Yea, this makes sense, as much of that is more specific. I'm referring to just knowing how to navigate Windows. 

understand that you didn't just give navigating windows as a problem:

 

 

To access your email, open outlook and click continue until you see your mail, and if you need your files before I get in, feel free to grab them off the USB drive sitting on your laptop. So I get yelled at for not doing everything for them because she didn't know the basic functions.

 

You need to do everything, show them where their files are at, copy them to where they need to be, etc.  If you are in any sort of helpdesk phase, this is your job.  If you really wanted to make life easy for yourself you would have used windows easy transfer...It is built into windows 7 and above and can be downloaded from microsoft direct.  This would bring over their profile and put everything where it needs to go (as far as the user is concerned), just have the applications installed.

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One time I was doing phone support

 

Me) Ok click on start / control panel ... find X item

 

.as we are trouble shooting she closed the control panel so each time I would say click / start / control panel.

 

This was repeated about 6 times

 

On the 7th time, I left out the word start and said "Open the control panel" .

 

She asked "How do I get to that again"  :laugh:

 

......

 

Now people may defend her and say she's not good with computers, ok.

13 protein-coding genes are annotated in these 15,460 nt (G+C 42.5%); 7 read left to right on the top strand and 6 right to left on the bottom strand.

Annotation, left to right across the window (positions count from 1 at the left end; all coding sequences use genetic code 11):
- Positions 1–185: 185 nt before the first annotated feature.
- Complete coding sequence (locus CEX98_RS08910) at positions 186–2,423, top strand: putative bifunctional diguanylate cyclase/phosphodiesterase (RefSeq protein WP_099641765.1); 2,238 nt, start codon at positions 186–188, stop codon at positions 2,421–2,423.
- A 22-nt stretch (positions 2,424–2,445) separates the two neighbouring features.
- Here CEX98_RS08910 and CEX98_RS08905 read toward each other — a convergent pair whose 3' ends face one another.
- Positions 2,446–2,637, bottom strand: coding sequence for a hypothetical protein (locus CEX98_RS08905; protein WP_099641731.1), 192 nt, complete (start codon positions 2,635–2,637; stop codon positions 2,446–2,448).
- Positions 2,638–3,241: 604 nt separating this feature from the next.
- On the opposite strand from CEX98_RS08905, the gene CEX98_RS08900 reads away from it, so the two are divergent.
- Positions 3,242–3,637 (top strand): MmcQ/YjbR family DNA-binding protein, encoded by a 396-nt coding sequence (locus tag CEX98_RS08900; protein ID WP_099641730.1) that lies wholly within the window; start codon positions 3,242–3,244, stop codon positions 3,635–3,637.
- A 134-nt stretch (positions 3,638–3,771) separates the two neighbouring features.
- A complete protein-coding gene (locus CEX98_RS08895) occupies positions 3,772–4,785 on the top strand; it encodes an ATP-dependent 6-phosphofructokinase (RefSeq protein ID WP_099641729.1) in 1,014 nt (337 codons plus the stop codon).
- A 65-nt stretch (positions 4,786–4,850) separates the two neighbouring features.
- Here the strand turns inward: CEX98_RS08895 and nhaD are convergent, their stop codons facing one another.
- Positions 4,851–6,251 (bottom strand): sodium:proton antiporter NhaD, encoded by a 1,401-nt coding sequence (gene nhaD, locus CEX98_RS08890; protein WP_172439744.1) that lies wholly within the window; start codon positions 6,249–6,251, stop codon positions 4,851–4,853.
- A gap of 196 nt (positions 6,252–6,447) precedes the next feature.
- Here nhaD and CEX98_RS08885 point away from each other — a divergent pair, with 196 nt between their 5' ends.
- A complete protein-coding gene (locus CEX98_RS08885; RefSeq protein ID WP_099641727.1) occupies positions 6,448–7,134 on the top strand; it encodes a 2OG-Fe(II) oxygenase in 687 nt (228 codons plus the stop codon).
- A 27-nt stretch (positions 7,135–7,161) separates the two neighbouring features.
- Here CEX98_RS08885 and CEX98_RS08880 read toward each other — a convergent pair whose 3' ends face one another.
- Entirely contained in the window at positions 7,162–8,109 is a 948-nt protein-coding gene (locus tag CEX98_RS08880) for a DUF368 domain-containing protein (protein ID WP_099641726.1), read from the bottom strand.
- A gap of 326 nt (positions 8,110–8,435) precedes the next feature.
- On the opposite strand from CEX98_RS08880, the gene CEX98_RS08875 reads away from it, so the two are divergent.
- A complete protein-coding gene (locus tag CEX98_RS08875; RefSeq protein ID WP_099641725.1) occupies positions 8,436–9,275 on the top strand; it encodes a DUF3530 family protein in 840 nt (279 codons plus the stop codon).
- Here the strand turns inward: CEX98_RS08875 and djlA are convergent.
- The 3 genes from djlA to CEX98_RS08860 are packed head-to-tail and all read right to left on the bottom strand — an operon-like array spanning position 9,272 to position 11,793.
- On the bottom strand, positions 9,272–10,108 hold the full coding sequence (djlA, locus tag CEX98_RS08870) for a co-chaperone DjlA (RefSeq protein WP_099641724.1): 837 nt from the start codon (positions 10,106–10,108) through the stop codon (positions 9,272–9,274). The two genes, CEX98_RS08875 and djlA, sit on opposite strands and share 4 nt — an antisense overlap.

But if i'm talking to someone over the phone to trouble shoot my car, and they say "pull out the stereo and wiggle the green wire", if they tell me to do this 6 times and on the 7th time just say "Wigggle the green wire again" i'm gonna know where the **** it's at.

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If you in End User Support, then yes..

 

It seems that most people think that since someones job uses a computer, they just know how to use it..

 

While this is true to a degree, it is the job of End User support to help and babysit them.. That is what End User Support is.. To support the end user.. 

 

Don't get the attitude that something isn't your job.. Just be nice and friendly and spread your knowledge with a smile on your face.. it will only help you in the long run. 

 

I am not in End User Support anymore, but when I was, I always would go the extra mile and make sure the end user felt comfortable with what they are doing. Even if it is something as emailing a document or saving something to a network drive..

 

Do not let anything become beanthe you.  That will hurt you.. 

 

PS: "You" isn't talking to the OP, but just in general how I think End User Support should be. 

 

To sit back and laugh be like "they don't even know how to do.." and act like you are better.. take a few deep breaths and be friendly..

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I like the scotty technique, tell em this will take a long ass time, and do it in record time, makes one look like a hero